May 2, 2012
  6. It’s amazing to see how diverse Spain’s architectural heritage is. I guess her geographical position plays a very important role in enriching Spain’s architecture over time. The more I read your posts about Spain, the more I love the country! (even though I’ve never been there).

    May 2, 2012
    • It’s true, there is just so much variety between each region, sometimes it makes you wonder how it could all be part of the same country! I felt like those nine months were not even enough to see all the places (and buildings) on my wishlist.

      May 2, 2012
  7. James, you’ve done it again. Thanks for sharing your fabulous photos. I particularly like the last one – the Plaza de España, Seville. Very nice. Many years ago I was in the mosque in Cordoba – no photos to show for it, but your photos took me back. Terri

    May 2, 2012
    • You’re welcome, Terri! It’s good to know that the mosque has stayed the same in recent years, I would never want it to change.

      May 2, 2012
  8. Great post James! I love Spain too! I’ve been there a couple of times and my most recent visit was when I was 13 weeks pregnant with my son Max. Not a good place to be when you are sick to your stomach, have to use the loo every minutes and also eat so late! But we hit a lot of the sites you did and I must say Granada was my favorite! I want to go back and scan some of my photos from Spain and share them. We also went to the gorge at Ronda which was stunning and to the Straits of Gibralter. There I remember staring longingly at Morocco wondering when I’d be there and little did I know, eight years later I would!
    What were you doing in Spain? Studying?

    May 3, 2012
    • Thanks Nicole! The eating hours did take a bit of time to get used to, but after leaving Spain I actually started to miss it! I didn’t make it to Granada in the end – word was that an important part of the Alhambra was under renovation, so I thought I’d leave it until the next trip. I was there for 9 months doing an intensive language course; I loved every moment of it!

      May 3, 2012
      • Fabulous….you know what they say….you’ll have to go back! 🙂

        May 3, 2012
  9. She is a beautiful lady isn’t she? Your post does her justice James! Love the pictures! I started following your blog after reading your post on Cordoba! You might want to reblog it. We went to southern Spain a while ago and my images – all hard copies – from that time aren’t very good.

    May 3, 2012
    • Absolutely Madhu! I would reblog the one on Córdoba but I feel like the writing isn’t nearly as good as some of the more recent posts. That said, the one on the mosque is up there among my favourites. With those hard copies, you could try scanning them in – sometimes film photos are much better at conveying colour and atmosphere than their digital counterparts!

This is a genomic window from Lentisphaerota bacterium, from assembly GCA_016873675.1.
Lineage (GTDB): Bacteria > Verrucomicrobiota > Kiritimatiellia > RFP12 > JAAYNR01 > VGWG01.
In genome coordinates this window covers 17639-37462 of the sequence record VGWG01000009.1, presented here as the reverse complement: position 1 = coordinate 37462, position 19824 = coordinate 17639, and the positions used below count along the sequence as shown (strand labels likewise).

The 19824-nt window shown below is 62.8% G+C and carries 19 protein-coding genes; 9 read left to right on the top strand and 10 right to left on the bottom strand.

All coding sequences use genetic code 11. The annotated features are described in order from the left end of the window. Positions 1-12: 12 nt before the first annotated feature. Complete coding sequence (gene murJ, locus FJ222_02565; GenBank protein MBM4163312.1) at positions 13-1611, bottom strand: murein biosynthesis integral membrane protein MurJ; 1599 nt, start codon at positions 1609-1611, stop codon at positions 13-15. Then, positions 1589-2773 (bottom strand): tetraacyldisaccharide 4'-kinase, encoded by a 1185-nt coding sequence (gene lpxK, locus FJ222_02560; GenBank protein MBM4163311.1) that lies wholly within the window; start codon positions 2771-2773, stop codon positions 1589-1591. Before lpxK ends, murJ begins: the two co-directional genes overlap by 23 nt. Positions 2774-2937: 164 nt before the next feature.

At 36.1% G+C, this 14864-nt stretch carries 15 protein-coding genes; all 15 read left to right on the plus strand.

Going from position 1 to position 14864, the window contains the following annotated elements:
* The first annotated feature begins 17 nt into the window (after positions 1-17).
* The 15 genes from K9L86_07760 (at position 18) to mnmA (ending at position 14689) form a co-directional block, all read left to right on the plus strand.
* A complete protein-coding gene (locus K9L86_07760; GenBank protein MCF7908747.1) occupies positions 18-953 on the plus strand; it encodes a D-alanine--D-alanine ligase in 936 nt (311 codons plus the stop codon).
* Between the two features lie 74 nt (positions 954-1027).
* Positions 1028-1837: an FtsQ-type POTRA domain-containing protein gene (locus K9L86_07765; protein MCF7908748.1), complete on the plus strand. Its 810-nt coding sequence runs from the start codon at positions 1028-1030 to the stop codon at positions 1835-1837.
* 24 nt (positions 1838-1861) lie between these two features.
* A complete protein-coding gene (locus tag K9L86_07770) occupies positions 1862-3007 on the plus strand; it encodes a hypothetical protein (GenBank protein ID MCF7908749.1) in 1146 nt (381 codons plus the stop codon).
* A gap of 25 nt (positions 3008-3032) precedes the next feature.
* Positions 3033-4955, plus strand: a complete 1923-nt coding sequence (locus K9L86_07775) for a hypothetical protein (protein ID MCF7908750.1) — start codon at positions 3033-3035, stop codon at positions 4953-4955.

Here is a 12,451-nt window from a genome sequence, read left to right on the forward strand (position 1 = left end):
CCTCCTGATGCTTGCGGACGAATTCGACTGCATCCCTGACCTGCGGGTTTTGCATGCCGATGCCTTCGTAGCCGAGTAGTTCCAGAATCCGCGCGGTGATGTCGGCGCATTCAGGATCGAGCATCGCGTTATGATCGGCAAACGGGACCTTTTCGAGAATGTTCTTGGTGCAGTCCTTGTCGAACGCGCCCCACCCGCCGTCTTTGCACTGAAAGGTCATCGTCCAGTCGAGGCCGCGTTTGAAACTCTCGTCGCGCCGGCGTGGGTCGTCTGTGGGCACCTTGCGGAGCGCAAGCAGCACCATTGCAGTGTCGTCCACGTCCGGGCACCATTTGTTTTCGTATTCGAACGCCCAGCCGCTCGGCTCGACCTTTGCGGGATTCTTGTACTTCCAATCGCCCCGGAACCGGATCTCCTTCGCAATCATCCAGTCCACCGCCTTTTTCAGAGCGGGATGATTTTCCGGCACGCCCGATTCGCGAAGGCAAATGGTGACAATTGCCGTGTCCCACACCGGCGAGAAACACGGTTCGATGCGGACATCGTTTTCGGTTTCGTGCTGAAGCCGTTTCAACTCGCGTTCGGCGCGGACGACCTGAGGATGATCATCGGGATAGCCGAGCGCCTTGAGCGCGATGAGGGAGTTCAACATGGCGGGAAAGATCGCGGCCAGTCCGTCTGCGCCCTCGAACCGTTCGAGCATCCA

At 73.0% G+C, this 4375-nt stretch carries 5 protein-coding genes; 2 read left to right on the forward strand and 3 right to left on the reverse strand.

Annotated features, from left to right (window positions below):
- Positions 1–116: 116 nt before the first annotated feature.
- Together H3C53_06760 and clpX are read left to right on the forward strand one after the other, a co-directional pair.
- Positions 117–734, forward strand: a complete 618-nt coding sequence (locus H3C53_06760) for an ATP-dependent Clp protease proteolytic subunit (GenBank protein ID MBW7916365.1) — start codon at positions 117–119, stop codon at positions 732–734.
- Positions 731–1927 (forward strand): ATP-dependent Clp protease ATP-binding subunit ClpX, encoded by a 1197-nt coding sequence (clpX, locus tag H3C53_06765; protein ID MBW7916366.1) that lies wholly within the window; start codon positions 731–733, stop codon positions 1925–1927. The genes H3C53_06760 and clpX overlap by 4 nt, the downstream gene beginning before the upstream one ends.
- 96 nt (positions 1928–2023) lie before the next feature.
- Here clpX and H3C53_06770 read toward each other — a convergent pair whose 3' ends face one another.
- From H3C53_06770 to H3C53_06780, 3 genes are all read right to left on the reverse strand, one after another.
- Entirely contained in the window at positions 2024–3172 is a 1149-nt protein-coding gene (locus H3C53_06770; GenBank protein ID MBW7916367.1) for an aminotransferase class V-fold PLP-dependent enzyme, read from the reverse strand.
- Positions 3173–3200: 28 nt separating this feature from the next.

May 3, 2012
  10. Beautiful photos! The architecture really is amazing. I’ve only been to Barcelona myself so far in Spain, but one day I hope to see all of the places you posted. Kudos and I hope you have more adventures! 🙂

    May 5, 2012
    • Barcelona is a pretty good place to start – the next time you will have to go south to Andalusia to see the strong Moorish influence!

      May 12, 2012
  11. Your pictures are great!! So did you stay in Spain for the whole 9 months? Did you stay in one place and then travel around? Sorry, I know you wrote about the beginning of Plus Ultra relating to Spain but I can’t quite remember…!

    May 5, 2012
    • Thanks! I did stay in Spain for a full 9 months, with the exception of two weeks when I went home for Christmas. I was based out of Salamanca and did my travelling on holidays and weekends.

      May 12, 2012
      • Oh right! that’s great, I’d love to have a “living experience” like yours in so many countries! I’m currently planning my next trip – to Spain! 😀

        May 12, 2012
      • That’s awesome Sophie! Feel free to drop me a message if you need any recommendations for Salamanca or Spain in general! 😀

        May 12, 2012
      • Thank you James 😀

        May 13, 2012
  12. I wish I had something insightful to say, but all I can think of is how much that old prayer hall makes me think that’s what Mr. Mint’s land must look like in Candy Land!

    May 6, 2012
    • Yeah, it’s the alternating red and white pattern on those arches!

      May 11, 2012
      • and now I want a peppermint mocha!

        May 15, 2012
  13. Nice post! I am super keen on visiting southern spain , specially for architecture and your post definitely inspires me to book my tickets soon! I also adore Spain for the amazing food, specially the northern part of Spain. I would say if you haven’t been to basque country yet, put it on top of your tarvel list 🙂

    December 15, 2016
    • Thanks! I did love the Basque Country and managed to visit twice, once in 2009 and then in 2011. You are right that the food there is amazing – I couldn’t get enough of pintxos and the fresh fish/seafood that was often served! 🙂

      December 17, 2016